Team Telekom was founded in 1991 by Belgian team manager Walter Godefroot but took a few years to really gain momentum. The German sprinter Erik Zabel won the first UCI Road World Cup victory in the history of the team, the Paris-Tours.
The next two years saw the international breakthrough of the boys in pink. Godefroot brought in rider Bjarne Riis, who finished third in the 1995 Tour de France and went on to win in 1996.
A young Jan Ullrich was then a support rider and finished in second place. In the 1997 Tour de France Ullrich won the race with support from Riis, who had earlier won the Amstel Gold.
The German powerhouse’s popularity hit an all-time high after ‘Der Kaiser’ won the Tour de France in 1997, prompting a huge rise in Germany’s interest in pro-cycling.
Sporting the signature pink colours of their Telecom company sponsor, they were backed up by iconic brands like Pinarello, Campagnolo and even Adidas. Dozens of victories followed in the subsequent years – with some dubious doctors working behind the scenes.
The team’s multitude of victories came aboard Pinarello bikes from Italy – first steel models and then the aluminium framed Pinarello Prince and carbon Montello TT bike.
The beautiful Pinarello Montello in our Flandrien Hotel collection was ridden by the Australian Cadel Evans in the 2003 season. He used at several multi-day races throughout the season, including the Stage 1 Individual Time Trial at the Vuelta Espana in Gijón.
The Montello was Pinarello’s first full carbon TT bike, and the Team model was fully equipped with Campagnolo Record titanium components. It has a Campagnolo Ghibli rear disc wheel and Campagnolo Bora Carbon front wheel to slice through the wind. Everything on the bicycle is completely original – including the Continental tubular tyres.
Evans started his professional road cycling career in 2001 after success in mountain biking, and quickly established himself as a versatile and skilled cyclist who was capable of performing well in a range of disciplines, including road racing, time trials, and mountain biking.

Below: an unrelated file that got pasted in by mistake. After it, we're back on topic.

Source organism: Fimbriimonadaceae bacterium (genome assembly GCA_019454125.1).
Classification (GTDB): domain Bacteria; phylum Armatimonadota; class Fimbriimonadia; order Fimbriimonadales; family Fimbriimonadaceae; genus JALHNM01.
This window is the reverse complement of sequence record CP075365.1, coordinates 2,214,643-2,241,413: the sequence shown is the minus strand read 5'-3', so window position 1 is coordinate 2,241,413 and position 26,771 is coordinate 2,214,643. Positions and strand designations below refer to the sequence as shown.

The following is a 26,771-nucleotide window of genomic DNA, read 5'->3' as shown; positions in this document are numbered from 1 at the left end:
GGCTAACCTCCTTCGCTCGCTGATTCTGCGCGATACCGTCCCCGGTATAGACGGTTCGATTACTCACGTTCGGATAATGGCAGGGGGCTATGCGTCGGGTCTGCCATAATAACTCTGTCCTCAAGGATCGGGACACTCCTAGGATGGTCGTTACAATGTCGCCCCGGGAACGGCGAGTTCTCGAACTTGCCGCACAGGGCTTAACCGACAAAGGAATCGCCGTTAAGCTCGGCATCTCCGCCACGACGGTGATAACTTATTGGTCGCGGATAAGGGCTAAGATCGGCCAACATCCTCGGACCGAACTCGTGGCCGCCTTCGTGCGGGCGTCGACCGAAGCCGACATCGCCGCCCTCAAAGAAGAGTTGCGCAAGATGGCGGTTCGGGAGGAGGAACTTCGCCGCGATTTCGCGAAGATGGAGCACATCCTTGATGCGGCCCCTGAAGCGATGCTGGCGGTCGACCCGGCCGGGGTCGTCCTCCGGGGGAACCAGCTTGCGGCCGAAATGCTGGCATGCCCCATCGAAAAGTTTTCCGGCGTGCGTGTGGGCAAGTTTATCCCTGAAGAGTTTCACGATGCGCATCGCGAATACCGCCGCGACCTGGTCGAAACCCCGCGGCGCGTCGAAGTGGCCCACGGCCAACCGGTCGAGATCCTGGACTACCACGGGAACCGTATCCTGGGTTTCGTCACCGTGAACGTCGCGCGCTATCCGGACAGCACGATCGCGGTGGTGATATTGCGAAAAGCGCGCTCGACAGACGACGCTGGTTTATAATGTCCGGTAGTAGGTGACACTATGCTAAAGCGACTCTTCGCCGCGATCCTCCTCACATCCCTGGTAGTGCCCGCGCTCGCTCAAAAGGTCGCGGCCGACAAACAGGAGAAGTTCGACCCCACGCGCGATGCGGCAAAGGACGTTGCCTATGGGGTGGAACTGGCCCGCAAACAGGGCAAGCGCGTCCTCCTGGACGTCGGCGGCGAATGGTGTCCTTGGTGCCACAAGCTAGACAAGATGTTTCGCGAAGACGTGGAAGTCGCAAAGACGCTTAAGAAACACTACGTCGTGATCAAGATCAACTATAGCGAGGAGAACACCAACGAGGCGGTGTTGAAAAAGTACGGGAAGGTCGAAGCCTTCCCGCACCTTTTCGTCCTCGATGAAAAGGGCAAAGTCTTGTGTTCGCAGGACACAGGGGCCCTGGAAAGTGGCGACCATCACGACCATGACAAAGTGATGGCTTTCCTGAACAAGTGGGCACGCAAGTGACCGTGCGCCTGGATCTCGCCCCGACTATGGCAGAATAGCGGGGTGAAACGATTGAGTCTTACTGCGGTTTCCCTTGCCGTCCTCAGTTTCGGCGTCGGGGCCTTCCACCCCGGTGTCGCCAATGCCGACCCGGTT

Over the course of his career, he achieved numerous victories in prestigious races, including the Tour de France, the Giro d’Italia, the Tour de Suisse, and the Critérium du Dauphiné. He also won the UCI Road World Championships in 2009.
smaller diameter front wheels, and upturned “bullhorn” handlebars.
Similar designs were created by frame builders working with the East German track team and used very successfully in international competitions as early as 1982. By by the time of the 1984 Olympics virtually every team that was in medal contention was riding one.
The Flandrien Hotel’s beautiful Chesini Recordman from 1987 is a stunning example of Italian craftmanship and period era aero innovation. Chesini bicycles was founded in 1925 by Gelmino Chesini in Verona Italy, and by the 1980s the company had
grown under the stewardship of Gelmino’s son Gabriele.
But despite the groovy look of the Chesini Recordman and the hundreds of other “funny” bikes created by race bike manufacturers
around the world after the ’84 Olympics, most of the designs actually delivered very little in terms of aerodynamic efficiency. The bullhorn bars put riders in pretty much the same position as riding in the drops on a standard road bar.
It was not until 1989 that American cyclist Greg Lemond decided to do something that really did deliver significant aero gains. He brought his hands up from the bullhorns and onto a forward protruding handlebar extension designed by a guy named Boone Lennon, a former US national ski team coach.
And the event in which he chose to do so was none other than the penultimate stage of the Tour de France – in which Lemond
overtook the Frenchman Laurent Fignon to steal victory by the narrowest of margins.
The unforgettable scenes on the Champs-Elysées in 1989 heralded the beginning of cycling’s real aero revolution – and the end of an era for funny bikes like the Chesini Recordman.